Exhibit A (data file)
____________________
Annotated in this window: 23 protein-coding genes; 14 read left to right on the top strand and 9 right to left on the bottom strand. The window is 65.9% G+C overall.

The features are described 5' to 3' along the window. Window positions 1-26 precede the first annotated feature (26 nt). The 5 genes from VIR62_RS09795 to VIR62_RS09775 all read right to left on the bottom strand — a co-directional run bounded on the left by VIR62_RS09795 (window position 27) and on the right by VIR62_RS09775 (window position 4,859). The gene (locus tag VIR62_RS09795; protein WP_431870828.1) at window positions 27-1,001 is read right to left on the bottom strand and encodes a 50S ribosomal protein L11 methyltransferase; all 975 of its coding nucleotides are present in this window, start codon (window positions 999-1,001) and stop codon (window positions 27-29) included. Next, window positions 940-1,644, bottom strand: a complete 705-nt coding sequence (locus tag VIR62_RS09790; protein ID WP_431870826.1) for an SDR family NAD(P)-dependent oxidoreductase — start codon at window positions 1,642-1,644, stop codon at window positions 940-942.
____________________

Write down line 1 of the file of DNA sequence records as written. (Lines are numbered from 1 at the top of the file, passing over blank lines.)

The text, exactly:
Annotated in this window: 23 protein-coding genes; 14 read left to right on the top strand and 9 right to left on the bottom strand. The window is 65.9% G+C overall.